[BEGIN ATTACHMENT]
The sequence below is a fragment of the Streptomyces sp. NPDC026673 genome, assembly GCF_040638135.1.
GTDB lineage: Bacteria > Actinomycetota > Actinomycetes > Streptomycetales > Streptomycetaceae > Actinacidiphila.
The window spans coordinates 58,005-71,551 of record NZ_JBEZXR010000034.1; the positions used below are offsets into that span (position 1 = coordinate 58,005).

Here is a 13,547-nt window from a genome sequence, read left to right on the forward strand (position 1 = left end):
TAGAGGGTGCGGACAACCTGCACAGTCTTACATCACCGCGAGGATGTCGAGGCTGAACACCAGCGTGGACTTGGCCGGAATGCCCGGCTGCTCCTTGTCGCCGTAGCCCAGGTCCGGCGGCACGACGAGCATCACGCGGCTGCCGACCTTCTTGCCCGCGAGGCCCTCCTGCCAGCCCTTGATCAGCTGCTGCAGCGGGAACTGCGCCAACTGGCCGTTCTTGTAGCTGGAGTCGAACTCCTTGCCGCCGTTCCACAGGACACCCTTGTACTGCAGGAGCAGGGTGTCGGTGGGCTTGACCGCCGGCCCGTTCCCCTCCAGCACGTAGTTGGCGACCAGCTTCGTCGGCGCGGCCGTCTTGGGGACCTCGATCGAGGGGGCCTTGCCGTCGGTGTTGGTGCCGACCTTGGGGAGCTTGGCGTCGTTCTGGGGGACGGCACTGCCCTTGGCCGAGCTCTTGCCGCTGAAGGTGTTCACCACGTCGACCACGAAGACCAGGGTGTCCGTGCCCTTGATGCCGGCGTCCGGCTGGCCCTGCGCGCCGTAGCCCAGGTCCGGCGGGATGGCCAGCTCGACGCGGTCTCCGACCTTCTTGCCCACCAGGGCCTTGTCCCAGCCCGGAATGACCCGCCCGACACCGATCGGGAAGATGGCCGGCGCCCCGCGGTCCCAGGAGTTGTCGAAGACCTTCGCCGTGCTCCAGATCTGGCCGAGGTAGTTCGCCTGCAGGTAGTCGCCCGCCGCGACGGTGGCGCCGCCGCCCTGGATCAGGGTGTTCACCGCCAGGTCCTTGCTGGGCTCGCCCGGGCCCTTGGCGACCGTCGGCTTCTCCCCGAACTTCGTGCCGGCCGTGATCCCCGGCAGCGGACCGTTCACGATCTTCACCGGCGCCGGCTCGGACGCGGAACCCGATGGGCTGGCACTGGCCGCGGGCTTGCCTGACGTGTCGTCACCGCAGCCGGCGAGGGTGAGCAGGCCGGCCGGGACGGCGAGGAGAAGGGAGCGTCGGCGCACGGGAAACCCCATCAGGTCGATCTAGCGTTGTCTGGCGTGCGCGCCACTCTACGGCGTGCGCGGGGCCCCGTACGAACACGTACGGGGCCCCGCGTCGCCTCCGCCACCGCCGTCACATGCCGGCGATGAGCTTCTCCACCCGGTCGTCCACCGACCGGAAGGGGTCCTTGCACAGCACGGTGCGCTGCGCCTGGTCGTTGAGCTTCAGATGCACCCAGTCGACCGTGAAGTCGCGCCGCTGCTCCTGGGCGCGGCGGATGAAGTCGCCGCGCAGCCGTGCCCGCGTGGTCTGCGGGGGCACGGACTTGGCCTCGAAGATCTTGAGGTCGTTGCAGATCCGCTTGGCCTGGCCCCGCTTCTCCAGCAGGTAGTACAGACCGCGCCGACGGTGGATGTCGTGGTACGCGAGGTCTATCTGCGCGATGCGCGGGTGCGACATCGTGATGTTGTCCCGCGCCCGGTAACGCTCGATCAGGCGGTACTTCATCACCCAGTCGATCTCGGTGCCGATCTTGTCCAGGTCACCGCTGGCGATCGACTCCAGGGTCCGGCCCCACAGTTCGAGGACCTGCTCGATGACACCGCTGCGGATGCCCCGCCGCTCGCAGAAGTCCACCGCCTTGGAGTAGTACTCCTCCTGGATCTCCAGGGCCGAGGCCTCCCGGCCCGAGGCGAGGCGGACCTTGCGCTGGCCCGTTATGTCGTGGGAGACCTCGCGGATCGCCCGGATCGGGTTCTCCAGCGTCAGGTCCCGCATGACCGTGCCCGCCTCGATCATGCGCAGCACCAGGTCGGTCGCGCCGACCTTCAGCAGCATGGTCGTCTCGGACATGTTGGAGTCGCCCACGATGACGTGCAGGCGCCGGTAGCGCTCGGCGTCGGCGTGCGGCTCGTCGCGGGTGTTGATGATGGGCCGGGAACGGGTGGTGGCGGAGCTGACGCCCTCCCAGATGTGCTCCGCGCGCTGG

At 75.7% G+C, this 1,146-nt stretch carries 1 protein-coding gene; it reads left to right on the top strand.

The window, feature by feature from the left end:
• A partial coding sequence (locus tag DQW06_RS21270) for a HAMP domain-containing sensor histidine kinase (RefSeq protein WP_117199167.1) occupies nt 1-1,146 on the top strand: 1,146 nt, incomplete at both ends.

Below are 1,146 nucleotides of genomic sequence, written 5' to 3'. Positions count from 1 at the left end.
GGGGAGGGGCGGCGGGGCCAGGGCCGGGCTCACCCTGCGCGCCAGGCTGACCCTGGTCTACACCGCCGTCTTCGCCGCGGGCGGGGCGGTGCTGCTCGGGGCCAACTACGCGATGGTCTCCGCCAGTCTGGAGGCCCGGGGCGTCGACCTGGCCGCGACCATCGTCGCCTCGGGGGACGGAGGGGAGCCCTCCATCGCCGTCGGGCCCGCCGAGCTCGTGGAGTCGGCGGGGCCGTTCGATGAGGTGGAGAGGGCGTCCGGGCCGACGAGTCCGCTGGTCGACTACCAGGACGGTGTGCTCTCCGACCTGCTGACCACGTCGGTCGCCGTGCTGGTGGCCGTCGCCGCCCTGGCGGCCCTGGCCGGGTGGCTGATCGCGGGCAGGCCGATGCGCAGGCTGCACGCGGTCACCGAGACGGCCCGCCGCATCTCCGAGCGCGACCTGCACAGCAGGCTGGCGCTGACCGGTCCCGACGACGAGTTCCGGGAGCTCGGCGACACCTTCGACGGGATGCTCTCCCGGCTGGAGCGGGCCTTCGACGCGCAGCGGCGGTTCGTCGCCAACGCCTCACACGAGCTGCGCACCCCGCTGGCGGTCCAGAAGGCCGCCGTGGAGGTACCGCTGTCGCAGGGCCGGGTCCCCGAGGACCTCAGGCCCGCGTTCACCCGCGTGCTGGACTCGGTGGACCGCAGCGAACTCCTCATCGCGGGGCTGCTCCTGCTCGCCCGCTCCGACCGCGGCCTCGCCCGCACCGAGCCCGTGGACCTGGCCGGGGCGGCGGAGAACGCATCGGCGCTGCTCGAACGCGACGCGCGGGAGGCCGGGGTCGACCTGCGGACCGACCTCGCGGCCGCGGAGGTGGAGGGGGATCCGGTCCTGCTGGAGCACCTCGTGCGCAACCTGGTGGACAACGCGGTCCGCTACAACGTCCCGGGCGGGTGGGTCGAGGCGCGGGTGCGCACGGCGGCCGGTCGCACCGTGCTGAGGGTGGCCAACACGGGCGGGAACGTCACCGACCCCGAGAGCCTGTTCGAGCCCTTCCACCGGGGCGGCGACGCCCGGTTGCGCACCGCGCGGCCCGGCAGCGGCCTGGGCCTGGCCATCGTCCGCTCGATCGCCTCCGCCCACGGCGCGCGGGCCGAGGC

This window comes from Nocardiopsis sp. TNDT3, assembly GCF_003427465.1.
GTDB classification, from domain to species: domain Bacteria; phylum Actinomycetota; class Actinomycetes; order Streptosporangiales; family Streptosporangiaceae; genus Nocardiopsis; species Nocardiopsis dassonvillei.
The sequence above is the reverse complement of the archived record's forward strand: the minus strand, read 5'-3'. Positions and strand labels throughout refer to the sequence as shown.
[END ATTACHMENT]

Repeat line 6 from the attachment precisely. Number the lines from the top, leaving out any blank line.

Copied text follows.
At 75.7% G+C, this 1,146-nt stretch carries 1 protein-coding gene; it reads left to right on the top strand.